Working against that is the -very large- number of ships they'll need to cover. Inevitably there's no way they can involve them all at anything more than a superficial level (but given the nature of the original material, they can't leave them out!) So you're inevitably going to have part of the cast that is not much more than "here is a name, a character design, and a personality quirk, have her show up and toss off her line and shoot something and then we won't see her again for a while." But even that takes up time, and the more time we spend doing IJN Inventory, the less time we get for either characterization or action.

All that said, it's the first episode, and it did what it needed to do pretty well - introduced the important characters, set up the initial scenario, showed us how the whole "ship girl" thing actually works in combat, and that the bad guys are scary evil creepy things. There's enough on the hook to bite the bait... we'll just have to see if the show can set that hook.

Posted by: Avatar at January 08, 2015 01:47 PM (ZeBdf)

5 why are there three light cruisers in a torpedo squadron?

Note the title: it's a torpedo squadron, not a destroyer squadron.  The IJN put torpedo tubes on darn near everything below CA-size, and a bunch of them, too.

The Sendai-class were built as destroyer leaders and carry eight torpedo tubes; a better question would be, perhaps, why aren't there more torpedoes available?

The three Sendais have eight, in two four-tube mounts (4x2).  Fubuki has nine (3x3), Yudachi has eight (4x2), and Mutsuki only six (3x2).  I would have expected more destroyers in the group, or more ships in general.  Heck, we know the Oi and Kitakami are on base; even in their unmodified forms they carry eight tubes each.  Why aren't they part of this squadron?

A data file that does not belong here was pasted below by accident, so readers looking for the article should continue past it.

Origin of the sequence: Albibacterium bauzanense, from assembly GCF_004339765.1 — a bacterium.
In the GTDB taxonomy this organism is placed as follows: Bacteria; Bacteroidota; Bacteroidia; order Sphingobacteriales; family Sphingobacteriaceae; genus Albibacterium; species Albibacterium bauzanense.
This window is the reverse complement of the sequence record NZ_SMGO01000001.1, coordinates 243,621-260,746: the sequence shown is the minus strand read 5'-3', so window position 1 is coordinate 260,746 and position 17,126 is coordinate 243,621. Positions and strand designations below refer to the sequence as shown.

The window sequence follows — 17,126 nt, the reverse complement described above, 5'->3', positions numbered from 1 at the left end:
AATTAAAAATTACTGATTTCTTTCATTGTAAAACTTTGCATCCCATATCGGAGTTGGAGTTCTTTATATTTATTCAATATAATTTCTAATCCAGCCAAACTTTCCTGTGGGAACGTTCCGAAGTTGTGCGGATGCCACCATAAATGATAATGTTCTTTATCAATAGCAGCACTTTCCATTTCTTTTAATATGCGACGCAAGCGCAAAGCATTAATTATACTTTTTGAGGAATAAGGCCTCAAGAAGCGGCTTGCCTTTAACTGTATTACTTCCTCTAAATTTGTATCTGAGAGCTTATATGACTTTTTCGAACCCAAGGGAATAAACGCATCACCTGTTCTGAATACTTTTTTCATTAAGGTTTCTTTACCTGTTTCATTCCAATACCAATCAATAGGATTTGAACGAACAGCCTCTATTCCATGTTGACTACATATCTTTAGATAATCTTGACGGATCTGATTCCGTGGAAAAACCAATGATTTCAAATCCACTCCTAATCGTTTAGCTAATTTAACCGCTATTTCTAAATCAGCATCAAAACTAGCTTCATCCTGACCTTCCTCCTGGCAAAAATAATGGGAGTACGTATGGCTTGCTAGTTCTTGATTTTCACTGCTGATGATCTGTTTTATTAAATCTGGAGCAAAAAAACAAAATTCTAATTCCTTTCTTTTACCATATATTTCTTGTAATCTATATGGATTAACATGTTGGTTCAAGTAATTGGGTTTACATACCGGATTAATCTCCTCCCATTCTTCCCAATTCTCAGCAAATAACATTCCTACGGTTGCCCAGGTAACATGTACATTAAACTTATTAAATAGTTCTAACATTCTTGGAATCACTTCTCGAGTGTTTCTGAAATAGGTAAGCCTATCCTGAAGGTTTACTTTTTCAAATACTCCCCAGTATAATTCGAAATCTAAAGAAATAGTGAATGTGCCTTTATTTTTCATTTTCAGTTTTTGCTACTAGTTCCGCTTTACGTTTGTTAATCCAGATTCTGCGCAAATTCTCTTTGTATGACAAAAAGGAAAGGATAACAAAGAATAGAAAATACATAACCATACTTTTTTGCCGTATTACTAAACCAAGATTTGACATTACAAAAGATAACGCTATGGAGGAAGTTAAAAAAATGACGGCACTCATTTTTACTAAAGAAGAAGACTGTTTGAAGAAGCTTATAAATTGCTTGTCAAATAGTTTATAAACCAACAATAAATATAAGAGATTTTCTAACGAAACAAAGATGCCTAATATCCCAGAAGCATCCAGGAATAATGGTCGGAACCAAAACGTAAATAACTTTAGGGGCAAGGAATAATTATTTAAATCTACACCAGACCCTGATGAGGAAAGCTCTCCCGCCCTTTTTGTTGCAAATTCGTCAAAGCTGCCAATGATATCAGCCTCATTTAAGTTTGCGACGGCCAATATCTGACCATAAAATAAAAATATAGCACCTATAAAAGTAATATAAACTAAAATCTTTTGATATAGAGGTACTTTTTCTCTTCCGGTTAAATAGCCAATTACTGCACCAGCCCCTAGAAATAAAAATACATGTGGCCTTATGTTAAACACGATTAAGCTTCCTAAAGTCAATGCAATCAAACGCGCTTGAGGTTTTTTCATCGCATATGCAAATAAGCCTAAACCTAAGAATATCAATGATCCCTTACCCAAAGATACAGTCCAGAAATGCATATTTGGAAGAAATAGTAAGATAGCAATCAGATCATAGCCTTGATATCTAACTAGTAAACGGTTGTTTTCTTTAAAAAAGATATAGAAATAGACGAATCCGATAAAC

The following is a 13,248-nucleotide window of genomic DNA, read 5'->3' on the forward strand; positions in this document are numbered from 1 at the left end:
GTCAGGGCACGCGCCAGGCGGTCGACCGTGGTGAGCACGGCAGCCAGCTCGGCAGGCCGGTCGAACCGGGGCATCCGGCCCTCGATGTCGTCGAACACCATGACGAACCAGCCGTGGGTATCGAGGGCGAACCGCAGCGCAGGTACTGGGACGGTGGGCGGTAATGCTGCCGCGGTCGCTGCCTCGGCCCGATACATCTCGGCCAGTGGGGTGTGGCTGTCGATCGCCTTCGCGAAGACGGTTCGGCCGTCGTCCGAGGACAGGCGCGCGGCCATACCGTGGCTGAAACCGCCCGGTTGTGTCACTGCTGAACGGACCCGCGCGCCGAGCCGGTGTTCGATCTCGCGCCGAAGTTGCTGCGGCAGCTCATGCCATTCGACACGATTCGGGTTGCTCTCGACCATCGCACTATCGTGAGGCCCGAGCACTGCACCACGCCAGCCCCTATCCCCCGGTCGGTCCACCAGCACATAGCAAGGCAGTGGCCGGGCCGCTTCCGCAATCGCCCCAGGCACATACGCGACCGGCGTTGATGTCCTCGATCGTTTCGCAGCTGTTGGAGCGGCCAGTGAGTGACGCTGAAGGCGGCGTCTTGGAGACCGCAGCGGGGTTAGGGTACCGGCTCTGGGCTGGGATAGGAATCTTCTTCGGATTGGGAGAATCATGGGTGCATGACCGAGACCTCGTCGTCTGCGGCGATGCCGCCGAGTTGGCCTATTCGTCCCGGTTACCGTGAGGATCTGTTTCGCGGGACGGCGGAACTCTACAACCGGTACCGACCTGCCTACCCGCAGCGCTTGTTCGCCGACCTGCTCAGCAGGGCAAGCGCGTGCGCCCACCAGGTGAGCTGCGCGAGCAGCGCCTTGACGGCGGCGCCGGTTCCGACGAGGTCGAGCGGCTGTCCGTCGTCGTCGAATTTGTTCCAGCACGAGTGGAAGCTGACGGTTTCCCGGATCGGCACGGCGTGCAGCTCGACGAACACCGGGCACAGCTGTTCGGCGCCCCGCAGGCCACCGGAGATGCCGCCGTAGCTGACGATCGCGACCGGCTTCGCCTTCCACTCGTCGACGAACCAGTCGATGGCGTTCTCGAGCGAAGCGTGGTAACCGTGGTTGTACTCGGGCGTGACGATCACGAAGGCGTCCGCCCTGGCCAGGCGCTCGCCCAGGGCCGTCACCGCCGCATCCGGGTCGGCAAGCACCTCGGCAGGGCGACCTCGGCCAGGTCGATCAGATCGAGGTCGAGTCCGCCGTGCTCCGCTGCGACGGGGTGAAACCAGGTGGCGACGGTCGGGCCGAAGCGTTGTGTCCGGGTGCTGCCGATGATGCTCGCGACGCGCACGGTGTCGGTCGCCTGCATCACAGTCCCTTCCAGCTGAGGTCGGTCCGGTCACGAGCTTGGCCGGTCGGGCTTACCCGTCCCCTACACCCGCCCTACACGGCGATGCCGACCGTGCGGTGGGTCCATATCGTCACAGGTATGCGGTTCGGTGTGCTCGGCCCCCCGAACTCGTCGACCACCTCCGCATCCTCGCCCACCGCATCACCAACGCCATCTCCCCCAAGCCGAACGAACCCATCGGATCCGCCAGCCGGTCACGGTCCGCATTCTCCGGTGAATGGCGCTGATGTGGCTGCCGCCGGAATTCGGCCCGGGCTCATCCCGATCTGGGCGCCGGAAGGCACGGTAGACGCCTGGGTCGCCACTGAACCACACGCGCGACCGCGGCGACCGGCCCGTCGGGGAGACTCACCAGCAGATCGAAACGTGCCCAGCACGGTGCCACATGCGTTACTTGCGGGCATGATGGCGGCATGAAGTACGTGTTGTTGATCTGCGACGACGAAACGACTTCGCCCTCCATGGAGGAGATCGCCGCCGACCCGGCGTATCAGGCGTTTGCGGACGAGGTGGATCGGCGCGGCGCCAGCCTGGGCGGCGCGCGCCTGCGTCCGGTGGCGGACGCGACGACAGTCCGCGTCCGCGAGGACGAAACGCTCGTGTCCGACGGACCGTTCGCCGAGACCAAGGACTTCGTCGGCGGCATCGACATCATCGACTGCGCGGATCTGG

Posted by: Wonderduck at January 08, 2015 09:03 PM (jGQR+)

6 It is the Third Torpedo Squadron; that implies there's at least two more of 'em, right? (Not that they are necessarily based there or that the ships you mention are in 'em... they use destroyers for screening duties too, right?)

I'm almost tempted to give the game a try, but apparently playing it is actually a big pain in the butt (the server's overloaded to the point that you have to win a lotto to get a login?) Would probably try it if someone released it in English though. Could happen - did happen for Love Live after all...

Posted by: Avatar at January 08, 2015 09:40 PM (zJsIy)


That doesn't seem to be the case. The carriers were in squadron 1, the cruisers were squadron 2, and the destroyers were squadron 3.

It was never done that way in real life, of course, but this ain't remotely real life.

Posted by: Steven Den Beste at January 08, 2015 10:23 PM (+rSRq)


Since Japanese light cruisers were suppose to lead destroyer squadrons (Just like their British seniors use to do.), I expected one light cruiser leading each torpedo squadron of destroyers.  Or the light cruisers will form their own divisions, just like their bigger sisters heavy cruisers did.